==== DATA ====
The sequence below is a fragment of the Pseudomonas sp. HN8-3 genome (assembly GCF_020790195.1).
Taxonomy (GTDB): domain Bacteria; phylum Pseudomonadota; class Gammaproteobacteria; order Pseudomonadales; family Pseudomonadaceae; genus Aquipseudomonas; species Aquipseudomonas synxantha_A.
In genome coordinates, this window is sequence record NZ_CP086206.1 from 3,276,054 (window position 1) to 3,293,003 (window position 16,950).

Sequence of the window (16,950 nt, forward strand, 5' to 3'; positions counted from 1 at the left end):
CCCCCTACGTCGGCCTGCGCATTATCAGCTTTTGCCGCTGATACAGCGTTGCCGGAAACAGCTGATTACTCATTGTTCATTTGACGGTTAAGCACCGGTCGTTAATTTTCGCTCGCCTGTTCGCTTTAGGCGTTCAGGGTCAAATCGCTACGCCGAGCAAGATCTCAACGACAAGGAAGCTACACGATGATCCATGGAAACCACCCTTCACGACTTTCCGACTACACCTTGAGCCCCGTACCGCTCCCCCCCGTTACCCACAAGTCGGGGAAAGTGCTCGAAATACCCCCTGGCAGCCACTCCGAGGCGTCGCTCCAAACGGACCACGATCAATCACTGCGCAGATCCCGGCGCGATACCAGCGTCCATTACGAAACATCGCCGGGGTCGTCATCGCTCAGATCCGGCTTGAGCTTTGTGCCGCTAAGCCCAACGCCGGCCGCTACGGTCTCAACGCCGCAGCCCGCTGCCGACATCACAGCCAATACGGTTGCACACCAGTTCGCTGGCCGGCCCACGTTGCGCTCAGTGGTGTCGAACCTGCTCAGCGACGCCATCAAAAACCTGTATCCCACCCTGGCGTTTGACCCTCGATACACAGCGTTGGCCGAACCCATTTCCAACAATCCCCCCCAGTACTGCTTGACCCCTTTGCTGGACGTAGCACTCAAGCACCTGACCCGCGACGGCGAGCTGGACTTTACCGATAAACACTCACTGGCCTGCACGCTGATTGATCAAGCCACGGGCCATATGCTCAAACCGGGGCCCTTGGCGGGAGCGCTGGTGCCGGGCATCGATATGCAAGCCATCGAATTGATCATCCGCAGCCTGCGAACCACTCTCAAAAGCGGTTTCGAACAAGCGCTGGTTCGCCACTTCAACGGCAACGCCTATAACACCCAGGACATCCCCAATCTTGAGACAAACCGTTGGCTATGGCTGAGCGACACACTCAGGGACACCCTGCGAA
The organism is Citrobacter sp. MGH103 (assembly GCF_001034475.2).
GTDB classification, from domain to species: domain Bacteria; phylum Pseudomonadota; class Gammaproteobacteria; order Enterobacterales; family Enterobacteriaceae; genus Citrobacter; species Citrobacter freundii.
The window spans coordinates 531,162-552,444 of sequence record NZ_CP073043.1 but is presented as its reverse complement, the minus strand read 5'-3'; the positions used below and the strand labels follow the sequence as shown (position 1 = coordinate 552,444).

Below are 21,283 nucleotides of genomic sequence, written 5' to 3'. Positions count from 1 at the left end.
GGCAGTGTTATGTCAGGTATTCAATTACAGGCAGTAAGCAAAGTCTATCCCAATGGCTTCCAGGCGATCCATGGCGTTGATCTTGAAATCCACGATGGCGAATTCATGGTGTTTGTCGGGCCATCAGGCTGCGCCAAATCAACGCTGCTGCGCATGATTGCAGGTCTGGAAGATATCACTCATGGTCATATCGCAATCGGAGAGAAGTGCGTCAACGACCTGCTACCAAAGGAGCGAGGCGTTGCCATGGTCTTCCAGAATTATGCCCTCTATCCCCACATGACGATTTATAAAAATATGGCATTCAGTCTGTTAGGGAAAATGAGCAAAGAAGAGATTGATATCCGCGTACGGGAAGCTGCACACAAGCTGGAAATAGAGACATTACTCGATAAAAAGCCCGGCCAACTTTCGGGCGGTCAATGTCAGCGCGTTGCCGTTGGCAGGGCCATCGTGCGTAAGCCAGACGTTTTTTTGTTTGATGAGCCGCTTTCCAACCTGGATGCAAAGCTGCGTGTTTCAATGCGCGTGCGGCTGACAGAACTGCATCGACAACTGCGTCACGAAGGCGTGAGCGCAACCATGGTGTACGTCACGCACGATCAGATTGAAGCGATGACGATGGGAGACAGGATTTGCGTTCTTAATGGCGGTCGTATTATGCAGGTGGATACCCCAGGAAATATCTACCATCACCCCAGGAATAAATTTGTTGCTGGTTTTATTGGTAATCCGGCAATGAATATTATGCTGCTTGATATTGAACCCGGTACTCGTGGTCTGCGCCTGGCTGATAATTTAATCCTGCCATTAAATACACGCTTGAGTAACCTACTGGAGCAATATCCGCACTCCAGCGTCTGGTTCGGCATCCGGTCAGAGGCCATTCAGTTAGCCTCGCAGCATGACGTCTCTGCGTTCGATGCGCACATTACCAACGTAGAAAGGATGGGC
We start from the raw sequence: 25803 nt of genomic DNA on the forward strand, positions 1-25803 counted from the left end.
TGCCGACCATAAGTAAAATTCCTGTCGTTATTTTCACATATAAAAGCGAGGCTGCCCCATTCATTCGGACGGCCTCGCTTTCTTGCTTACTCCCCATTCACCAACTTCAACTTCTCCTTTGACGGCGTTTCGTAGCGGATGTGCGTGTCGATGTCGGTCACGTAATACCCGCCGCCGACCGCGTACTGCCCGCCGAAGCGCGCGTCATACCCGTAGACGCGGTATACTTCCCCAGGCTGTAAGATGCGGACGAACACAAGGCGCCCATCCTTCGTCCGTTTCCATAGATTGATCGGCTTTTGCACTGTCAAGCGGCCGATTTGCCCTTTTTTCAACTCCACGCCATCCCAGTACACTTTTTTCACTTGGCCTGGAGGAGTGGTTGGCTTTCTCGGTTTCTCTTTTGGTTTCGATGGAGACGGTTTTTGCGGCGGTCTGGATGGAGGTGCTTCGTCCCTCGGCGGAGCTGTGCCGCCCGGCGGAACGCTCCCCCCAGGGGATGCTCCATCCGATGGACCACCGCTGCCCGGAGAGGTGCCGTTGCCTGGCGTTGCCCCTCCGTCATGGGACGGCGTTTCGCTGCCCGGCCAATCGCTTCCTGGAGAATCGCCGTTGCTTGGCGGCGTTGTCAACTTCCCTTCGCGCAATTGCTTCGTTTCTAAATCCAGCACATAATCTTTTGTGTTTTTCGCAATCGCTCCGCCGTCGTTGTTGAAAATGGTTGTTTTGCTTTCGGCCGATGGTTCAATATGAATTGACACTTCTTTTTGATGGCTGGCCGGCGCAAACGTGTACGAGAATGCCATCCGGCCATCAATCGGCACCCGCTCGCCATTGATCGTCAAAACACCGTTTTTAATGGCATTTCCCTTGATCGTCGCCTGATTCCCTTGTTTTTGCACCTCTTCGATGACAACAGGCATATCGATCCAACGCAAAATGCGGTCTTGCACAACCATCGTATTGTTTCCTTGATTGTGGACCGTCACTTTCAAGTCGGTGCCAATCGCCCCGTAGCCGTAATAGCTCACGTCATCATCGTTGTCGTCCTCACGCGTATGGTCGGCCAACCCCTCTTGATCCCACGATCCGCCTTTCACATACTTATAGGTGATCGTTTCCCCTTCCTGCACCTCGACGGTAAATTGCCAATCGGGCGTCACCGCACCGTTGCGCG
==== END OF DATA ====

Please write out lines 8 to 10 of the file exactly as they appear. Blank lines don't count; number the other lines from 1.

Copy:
The window spans coordinates 531,162-552,444 of sequence record NZ_CP073043.1 but is presented as its reverse complement, the minus strand read 5'-3'; the positions used below and the strand labels follow the sequence as shown (position 1 = coordinate 552,444).

Below are 21,283 nucleotides of genomic sequence, written 5' to 3'. Positions count from 1 at the left end.
GGCAGTGTTATGTCAGGTATTCAATTACAGGCAGTAAGCAAAGTCTATCCCAATGGCTTCCAGGCGATCCATGGCGTTGATCTTGAAATCCACGATGGCGAATTCATGGTGTTTGTCGGGCCATCAGGCTGCGCCAAATCAACGCTGCTGCGCATGATTGCAGGTCTGGAAGATATCACTCATGGTCATATCGCAATCGGAGAGAAGTGCGTCAACGACCTGCTACCAAAGGAGCGAGGCGTTGCCATGGTCTTCCAGAATTATGCCCTCTATCCCCACATGACGATTTATAAAAATATGGCATTCAGTCTGTTAGGGAAAATGAGCAAAGAAGAGATTGATATCCGCGTACGGGAAGCTGCACACAAGCTGGAAATAGAGACATTACTCGATAAAAAGCCCGGCCAACTTTCGGGCGGTCAATGTCAGCGCGTTGCCGTTGGCAGGGCCATCGTGCGTAAGCCAGACGTTTTTTTGTTTGATGAGCCGCTTTCCAACCTGGATGCAAAGCTGCGTGTTTCAATGCGCGTGCGGCTGACAGAACTGCATCGACAACTGCGTCACGAAGGCGTGAGCGCAACCATGGTGTACGTCACGCACGATCAGATTGAAGCGATGACGATGGGAGACAGGATTTGCGTTCTTAATGGCGGTCGTATTATGCAGGTGGATACCCCAGGAAATATCTACCATCACCCCAGGAATAAATTTGTTGCTGGTTTTATTGGTAATCCGGCAATGAATATTATGCTGCTTGATATTGAACCCGGTACTCGTGGTCTGCGCCTGGCTGATAATTTAATCCTGCCATTAAATACACGCTTGAGTAACCTACTGGAGCAATATCCGCACTCCAGCGTCTGGTTCGGCATCCGGTCAGAGGCCATTCAGTTAGCCTCGCAGCATGACGTCTCTGCGTTCGATGCGCACATTACCAACGTAGAAAGGATGGGC